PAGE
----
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Complex macroevolutionary dynamics underly the evolution of the crocodyliform skull

Ryan N. Felice, Diego Pol, Anjali Goswami
Proc. R. Soc. B. 288: 20210919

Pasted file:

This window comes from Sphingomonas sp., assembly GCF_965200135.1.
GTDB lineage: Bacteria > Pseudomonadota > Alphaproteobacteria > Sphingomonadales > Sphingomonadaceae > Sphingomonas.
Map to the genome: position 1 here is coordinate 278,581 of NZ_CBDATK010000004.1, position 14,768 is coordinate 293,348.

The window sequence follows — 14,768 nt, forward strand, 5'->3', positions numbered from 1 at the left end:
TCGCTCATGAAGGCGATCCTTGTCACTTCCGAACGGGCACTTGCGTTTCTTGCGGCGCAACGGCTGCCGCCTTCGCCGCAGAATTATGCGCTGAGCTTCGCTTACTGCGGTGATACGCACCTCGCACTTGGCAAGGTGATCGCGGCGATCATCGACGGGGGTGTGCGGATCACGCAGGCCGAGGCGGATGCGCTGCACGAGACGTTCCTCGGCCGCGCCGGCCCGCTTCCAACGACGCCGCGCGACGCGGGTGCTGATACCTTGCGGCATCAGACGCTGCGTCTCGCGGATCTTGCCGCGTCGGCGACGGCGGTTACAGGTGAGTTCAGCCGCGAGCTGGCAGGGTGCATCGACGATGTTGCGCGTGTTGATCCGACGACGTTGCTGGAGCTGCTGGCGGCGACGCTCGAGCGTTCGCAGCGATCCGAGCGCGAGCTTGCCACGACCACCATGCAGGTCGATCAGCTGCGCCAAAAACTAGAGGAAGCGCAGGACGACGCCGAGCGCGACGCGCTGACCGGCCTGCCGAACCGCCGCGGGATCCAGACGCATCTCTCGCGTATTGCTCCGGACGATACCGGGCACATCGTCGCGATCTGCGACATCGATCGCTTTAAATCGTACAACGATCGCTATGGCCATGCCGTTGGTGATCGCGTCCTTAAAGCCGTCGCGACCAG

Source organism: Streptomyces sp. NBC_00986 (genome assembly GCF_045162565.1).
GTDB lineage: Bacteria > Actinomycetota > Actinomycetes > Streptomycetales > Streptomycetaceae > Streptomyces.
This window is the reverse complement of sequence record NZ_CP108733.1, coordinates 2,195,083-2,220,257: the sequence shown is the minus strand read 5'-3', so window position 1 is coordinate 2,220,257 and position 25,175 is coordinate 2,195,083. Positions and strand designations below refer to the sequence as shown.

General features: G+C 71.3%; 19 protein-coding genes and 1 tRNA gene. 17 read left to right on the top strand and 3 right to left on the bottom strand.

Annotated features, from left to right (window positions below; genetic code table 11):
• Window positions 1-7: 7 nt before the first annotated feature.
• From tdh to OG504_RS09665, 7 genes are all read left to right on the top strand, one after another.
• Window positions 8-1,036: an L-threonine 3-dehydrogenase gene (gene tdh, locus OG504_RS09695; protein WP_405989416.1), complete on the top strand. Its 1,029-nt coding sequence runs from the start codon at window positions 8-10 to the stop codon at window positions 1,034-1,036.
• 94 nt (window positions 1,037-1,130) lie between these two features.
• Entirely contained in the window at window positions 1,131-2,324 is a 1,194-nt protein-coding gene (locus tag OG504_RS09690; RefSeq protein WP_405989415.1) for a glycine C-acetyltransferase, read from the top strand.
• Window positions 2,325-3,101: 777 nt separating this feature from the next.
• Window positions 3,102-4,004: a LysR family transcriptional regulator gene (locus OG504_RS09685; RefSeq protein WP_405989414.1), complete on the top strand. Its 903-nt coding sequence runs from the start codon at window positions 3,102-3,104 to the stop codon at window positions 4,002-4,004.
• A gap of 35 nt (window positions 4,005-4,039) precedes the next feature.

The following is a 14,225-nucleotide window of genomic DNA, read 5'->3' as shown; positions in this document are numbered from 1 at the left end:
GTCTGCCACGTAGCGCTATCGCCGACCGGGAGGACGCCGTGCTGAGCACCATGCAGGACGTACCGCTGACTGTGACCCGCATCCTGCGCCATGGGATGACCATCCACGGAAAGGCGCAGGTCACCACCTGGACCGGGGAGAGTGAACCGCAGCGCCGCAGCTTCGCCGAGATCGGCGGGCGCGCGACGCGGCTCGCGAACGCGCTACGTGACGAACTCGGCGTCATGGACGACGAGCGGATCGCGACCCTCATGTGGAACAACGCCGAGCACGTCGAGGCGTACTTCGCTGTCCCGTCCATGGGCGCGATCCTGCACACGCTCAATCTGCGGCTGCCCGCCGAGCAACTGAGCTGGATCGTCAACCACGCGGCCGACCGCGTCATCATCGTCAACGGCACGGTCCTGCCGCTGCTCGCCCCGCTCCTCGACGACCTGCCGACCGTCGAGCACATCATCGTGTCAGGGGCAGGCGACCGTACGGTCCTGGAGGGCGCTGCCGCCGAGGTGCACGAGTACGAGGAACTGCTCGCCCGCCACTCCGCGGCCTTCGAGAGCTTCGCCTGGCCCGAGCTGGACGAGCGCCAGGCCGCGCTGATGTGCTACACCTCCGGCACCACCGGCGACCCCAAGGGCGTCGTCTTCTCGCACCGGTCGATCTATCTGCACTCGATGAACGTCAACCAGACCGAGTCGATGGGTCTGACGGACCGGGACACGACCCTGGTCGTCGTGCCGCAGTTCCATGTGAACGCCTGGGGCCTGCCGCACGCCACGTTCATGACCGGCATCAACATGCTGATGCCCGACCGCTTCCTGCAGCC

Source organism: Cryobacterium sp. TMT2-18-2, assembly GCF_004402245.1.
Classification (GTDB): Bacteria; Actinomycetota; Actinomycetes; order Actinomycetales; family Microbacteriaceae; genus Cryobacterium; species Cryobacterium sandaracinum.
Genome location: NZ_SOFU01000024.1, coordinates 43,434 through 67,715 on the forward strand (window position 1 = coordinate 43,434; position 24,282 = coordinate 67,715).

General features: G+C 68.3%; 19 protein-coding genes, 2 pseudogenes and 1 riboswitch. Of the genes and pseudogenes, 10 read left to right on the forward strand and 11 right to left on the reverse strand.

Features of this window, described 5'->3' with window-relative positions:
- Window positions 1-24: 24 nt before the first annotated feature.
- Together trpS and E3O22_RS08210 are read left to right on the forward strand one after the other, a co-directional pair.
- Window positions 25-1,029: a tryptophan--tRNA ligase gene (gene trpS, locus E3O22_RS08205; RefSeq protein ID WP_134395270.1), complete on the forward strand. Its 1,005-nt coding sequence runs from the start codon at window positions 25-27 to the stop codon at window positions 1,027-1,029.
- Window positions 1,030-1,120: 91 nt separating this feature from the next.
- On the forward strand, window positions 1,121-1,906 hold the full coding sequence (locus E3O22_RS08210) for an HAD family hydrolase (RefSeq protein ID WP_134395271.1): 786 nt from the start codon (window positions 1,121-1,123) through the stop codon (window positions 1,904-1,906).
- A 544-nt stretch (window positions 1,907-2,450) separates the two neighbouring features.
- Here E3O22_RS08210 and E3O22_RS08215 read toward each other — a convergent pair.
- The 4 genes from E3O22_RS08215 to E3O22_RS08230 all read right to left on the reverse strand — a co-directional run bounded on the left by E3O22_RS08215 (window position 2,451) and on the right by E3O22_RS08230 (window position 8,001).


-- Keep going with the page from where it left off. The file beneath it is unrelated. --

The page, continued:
All modern crocodyliforms (alligators, crocodiles and the gharial) are semi-aquatic generalist carnivores that are relatively similar in cranial form and function. However, this homogeneity represents just a fraction of the variation that once existed in the clade, which includes extinct herbivorous and marine forms with divergent skull structure and function. Here, we use high-dimensional three-dimensional geometric morphometrics to quantify whole-skull morphology across modern and fossil crocodyliforms to untangle the factors that shaped the macroevolutionary history and relatively low phenotypic variation of this clade through time. Evolutionary modelling demonstrates that the pace of crocodyliform cranial evolution is initially high, particularly in the extinct Notosuchia, but slows near the base of Neosuchia, with a late burst of rapid evolution in crown-group crocodiles. Surprisingly, modern crocodiles, especially Australian, southeast Asian, Indo-Pacific species, have high rates of evolution, despite exhibiting low variation. Thus, extant lineages are not in evolutionary stasis but rather have rapidly fluctuated within a limited region of morphospace, resulting in significant convergence. The structures related to jaw closing and bite force production (e.g. pterygoid flange and quadrate) are highly variable, reinforcing the importance of function in driving phenotypic variation. Together, these findings illustrate that the apparent conservativeness of crocodyliform skulls betrays unappreciated complexity in their macroevolutionary dynamics.